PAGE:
Friday, November 2, 2018

Pop goes the Squib

A squib load is a round that fires immediately upon impact of the firing pin; however, the round’s propelling energy is less than what is necessary to push the projectile out of the bore. This results in a bullet being lodged somewhere between the chamber and the muzzle--a condition that could cause damage to the firearm or serious injury should you fire another round with the bore obstructed. With many squibs, you will only hear the light "pop" of the primer firing and a puff of smoke as shown in the picture just behind the slide. 
Although squibs are usually the result of faulty powder charges and these often from careless reloading, they can happen with any ammunition. I've seen squibs in questionable factory ammunition (from those countries), reloads with contaminated powder or insufficient charge, and older factory ammunition that was stored incorrectly, contaminated at some point, or whose powder or primer has deteriorated. Since squib loads generally fail to expel the bullet from the barrel, you must use a metal rod or wooden dowel and some impact (e.g. a hammer or hard surface) to drive the bullet out before the firearm can be placed back into action.

A while back during an IDPA match I witnessed a squib load result in the destruction of a pistol. The competitor believed she had failed to chamber a round when she reloaded the pistol, she then executed a Tap-Rack Type 1 malfunction clearance, and immediately came back on target and fired another round. This round was noticeably louder and pistol jammed with the slide locked in place. The Safety Officer didn’t realize the competitor had a squib due to the shooter’s body obstructing the SO’s ability to see the pistol (a tight corridor in the stage) and the noise from nearby shooting bays.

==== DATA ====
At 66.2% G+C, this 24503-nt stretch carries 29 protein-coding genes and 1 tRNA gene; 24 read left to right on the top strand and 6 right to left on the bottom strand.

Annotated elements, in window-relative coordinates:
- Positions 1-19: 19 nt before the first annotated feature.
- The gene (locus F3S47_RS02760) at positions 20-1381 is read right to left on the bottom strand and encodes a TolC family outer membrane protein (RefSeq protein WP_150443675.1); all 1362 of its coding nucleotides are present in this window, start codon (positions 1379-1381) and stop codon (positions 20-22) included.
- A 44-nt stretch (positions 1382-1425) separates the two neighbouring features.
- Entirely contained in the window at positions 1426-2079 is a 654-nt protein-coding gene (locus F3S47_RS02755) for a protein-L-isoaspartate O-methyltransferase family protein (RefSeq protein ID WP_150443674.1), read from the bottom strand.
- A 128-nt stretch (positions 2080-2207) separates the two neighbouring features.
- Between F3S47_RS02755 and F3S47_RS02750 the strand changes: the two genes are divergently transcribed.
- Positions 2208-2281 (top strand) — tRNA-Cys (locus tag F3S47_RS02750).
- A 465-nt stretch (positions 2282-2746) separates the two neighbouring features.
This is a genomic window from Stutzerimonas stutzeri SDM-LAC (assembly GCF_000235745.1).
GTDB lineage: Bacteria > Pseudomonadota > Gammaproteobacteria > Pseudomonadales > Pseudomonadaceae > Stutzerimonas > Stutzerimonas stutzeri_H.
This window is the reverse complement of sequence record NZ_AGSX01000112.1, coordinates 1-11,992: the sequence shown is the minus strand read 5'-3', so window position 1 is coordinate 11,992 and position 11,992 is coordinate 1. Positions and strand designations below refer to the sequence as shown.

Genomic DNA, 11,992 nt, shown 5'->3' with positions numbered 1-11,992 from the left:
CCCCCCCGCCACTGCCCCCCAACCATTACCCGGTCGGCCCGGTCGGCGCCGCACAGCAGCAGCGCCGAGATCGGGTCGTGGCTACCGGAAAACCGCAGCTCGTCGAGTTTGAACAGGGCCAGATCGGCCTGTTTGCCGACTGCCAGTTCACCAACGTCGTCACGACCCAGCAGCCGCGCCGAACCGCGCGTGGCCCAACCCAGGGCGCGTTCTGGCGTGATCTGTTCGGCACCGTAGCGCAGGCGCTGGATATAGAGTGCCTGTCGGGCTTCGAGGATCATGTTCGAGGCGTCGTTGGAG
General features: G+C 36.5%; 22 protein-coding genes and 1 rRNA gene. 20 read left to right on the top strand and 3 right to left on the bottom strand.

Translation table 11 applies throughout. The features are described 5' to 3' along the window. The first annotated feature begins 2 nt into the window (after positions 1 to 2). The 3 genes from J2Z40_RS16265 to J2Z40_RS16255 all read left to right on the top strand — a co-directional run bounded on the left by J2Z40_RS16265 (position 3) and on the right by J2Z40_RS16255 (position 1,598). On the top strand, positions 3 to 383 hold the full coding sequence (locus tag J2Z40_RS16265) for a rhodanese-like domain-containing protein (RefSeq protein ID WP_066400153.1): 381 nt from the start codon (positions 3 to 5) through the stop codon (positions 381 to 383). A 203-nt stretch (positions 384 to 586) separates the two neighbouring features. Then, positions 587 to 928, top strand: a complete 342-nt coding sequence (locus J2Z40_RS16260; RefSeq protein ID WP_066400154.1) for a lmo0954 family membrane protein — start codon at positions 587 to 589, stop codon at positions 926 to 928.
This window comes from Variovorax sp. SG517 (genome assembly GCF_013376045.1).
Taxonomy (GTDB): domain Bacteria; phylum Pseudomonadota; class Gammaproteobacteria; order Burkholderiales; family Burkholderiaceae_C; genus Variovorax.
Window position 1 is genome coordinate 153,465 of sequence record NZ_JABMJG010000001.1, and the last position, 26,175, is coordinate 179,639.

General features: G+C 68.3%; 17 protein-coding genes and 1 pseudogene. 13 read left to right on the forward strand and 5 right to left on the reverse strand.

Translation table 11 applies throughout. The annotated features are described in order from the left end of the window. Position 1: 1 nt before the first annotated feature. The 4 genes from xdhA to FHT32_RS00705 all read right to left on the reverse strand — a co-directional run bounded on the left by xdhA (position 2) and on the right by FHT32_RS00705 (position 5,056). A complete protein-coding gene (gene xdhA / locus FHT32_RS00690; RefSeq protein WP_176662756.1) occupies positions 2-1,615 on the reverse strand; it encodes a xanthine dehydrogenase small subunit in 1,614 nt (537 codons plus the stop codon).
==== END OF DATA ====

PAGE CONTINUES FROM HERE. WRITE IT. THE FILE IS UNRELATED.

The competitor had trained herself (as many of us have) to clear the malfunction automatically. The Tap-Rack maneuver chambered a fresh round, which when fired blew the stuck bullet free, causing excessive pressure that bulged the barrel, stressed the slide rails out of specification and jammed the pistol solidly in a partially open position. Smith and Wesson later x-rayed the plastic frame and determined that it was stressed as well—the pistol was essentially a total loss. If this happened in a self defense situation instead of during a competition, the competitor would have had a serious problem; a problem only a backup gun could likely have solved.

How do you identify a possible squib?

The key indicator of a squib round is a quieter than normal report when the firearm fires. It is much quieter than a normal round and often it is just the sound of the primer popping. If you hear a gunshot that is significantly quieter than normal, stop and check for a blocked barrel. Squibs can happen with any type of cartridge including those fired out of rifles, shotguns, or pistols.

In this video I set up two squibs. One with a P320 in 9mm and one with a S&W M&P .45 ACP. I demonstrate what the squib sounds like and show how to clear the bore with a FreeBore tool. Click Here for the Video 

What should you do if you suspect a squib?

STOP SHOOTING! You don’t want to take the chance of an obstructed barrel blowing up your gun and injuring you or someone else if you continue firing. Unload the gun and inspect the barrel to determine if the bore is blocked. If firing a rifle and a bullet is stuck in the barrel, use a cleaning rod and a mallet/hammer to drive it out of the barrel. I normally do this from the receiver end if the rifle design permits since the bullet is oriented that direction. After you get the bullet out, inspect the barrel for any bulges, cracks, or deformities.